Employment Alert – Supreme Court Concludes Prejudice Showing is Not Required to Establish Waiver

Download PDF version >

May 31, 2022 | By: Taylor J. Peshehonoff and Chris S. Thrutchley

A well written arbitration agreement can save employers a substantial sum in legal expense and damage exposure. Like any other contract, employers can enforce them against employees. However, federal appellate courts  have disagreed on whether arbitration agreements receive special waiver analysis due to the strong federal policy favoring arbitration. In nine circuits, an employee trying to avoid arbitration by arguing the employer waived the right to enforce the arbitration agreement had to prove they would suffer “prejudice” if the arbitration agreement were enforced. That burden of proof generally benefited employers, as it created a hurdle for plaintiff-employees.

Just days ago, the United States Supreme Court weighed in and removed the prejudice-showing requirement, making it much easier for a plaintiff-employee to avoid arbitration. The Court noted that the requirement to prove prejudice that developed in the context of enforcing arbitration agreements was unique. To show a waiver of the right to enforce other contracts doesn’t require proof of prejudice. Though some appellate courts based the prejudice requirement on the Federal Arbitration Act’s strong policy favoring arbitration, the Supreme Court concluded that the Act’s policy was not to make arbitration agreements more enforceable than any other contract. This decision does not address how a state’s law might affect waiver considerations. Instead, the Court made clear federal courts cannot, “using the terminology waiver,” “create arbitration-specific variants of federal procedural rules . . . based on the [Act].” According to the Supreme Court, waiver is the “intentional relinquishment or abandonment of a known right.” This definition creates the only considerations when analyzing waiver of any agreements.

So, what does this new perspective mean for employers?

  • A new approach. Oftentimes, employers would first file a motion to dismiss the litigation, and only if that motion was denied, seek to enforce the arbitration agreement. This Supreme Court decision may necessitate a change in this general practice. Caution now requires consideration of foregoing the motion to dismiss to enforce arbitration immediately. Any acts inconsistent with the enforcement of the arbitration agreement could amount to a waiver of the right to enforce it. A safer bet would be to move to compel arbitration first.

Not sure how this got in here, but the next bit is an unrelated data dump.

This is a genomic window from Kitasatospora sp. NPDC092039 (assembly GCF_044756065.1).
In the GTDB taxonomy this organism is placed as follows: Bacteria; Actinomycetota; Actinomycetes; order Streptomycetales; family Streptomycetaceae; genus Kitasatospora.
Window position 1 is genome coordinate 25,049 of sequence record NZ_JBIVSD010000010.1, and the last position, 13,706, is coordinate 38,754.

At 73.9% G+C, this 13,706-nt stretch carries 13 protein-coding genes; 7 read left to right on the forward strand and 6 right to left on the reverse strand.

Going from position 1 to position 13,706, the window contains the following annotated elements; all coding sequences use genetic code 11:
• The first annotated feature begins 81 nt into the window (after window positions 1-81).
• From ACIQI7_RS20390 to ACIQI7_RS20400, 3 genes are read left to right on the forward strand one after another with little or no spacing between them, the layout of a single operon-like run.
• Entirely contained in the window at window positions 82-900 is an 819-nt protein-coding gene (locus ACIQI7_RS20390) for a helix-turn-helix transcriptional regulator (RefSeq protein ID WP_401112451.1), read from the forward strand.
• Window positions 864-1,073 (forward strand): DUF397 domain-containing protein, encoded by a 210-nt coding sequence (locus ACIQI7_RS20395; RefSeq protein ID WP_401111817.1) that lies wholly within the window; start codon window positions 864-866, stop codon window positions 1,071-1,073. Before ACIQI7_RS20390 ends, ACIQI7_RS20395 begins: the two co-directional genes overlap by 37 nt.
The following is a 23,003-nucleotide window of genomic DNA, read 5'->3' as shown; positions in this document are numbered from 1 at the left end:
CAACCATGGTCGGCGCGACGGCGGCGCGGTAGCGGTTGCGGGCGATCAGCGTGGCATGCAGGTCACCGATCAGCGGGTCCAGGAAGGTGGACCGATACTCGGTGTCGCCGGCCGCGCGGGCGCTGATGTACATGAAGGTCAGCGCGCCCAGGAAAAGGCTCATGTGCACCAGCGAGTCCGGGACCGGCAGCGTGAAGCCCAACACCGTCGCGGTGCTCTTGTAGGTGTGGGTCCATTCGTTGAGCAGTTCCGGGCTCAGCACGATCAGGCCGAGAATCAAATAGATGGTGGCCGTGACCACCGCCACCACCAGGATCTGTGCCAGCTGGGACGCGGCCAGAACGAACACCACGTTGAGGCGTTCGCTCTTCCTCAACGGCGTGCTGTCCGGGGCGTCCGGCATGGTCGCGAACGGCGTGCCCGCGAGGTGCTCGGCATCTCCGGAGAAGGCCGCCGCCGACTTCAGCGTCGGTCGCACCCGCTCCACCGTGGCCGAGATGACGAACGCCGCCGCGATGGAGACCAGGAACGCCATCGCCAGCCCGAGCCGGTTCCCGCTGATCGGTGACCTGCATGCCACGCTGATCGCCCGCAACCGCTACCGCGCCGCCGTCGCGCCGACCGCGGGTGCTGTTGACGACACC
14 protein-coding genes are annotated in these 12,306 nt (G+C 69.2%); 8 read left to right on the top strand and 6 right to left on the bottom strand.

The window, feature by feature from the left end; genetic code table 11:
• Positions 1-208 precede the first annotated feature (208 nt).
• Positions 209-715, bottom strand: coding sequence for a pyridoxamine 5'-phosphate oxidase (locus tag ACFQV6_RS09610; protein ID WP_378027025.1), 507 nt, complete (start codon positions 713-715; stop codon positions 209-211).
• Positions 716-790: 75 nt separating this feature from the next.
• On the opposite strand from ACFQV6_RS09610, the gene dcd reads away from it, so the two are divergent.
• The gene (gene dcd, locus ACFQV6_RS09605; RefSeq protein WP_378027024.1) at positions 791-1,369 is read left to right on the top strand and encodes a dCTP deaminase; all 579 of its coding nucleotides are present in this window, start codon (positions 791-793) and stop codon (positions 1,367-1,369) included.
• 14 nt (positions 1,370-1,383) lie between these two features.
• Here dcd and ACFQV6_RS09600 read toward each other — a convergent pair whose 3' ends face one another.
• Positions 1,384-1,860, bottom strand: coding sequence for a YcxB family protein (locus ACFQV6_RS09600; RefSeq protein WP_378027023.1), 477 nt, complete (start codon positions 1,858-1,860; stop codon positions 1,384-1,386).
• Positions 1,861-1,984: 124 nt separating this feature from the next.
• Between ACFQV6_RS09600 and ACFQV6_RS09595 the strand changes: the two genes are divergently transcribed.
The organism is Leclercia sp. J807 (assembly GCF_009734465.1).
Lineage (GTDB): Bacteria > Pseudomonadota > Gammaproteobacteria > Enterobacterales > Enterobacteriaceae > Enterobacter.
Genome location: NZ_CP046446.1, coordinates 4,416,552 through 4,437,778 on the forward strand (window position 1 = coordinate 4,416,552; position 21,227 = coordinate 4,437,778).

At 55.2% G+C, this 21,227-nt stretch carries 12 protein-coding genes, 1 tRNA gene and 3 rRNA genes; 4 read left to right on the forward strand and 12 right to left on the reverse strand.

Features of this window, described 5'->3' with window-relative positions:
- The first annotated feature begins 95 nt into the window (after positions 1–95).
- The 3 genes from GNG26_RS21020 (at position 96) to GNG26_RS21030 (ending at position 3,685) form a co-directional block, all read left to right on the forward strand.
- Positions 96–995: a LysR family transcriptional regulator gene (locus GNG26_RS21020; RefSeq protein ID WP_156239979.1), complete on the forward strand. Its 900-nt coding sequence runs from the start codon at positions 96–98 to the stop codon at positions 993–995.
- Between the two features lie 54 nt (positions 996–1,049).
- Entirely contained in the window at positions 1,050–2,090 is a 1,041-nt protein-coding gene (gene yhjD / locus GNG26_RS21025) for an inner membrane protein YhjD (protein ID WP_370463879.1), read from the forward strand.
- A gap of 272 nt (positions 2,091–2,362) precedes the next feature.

• Be diligent. Ensure that all information necessary to prove the existence of a valid arbitration contract is readily available to your legal advisors, and that your legal advisors are well apprised of this fact when litigation occurs.
  • Consider anti-waiver provisions. One potential solution would be to include an anti-waiver provision in your arbitration agreement. Certain state laws may impact such waivers, so further advice of legal counsel is suggested.

GableGotwals’ Employment & Labor team has substantial experience drafting and enforcing arbitration agreements, as well as representing employers in arbitration cases. We will continue to monitor these developments and any and all related litigation. Please contact any member of the team for further assistance.

Chris S. Thrutchley



This article is provided for educational and informational purposes only and does not contain legal advice or create an attorney-client relationship. The information provided should not be taken as an indication of future legal results; any information provided should not be acted upon without consulting legal counsel.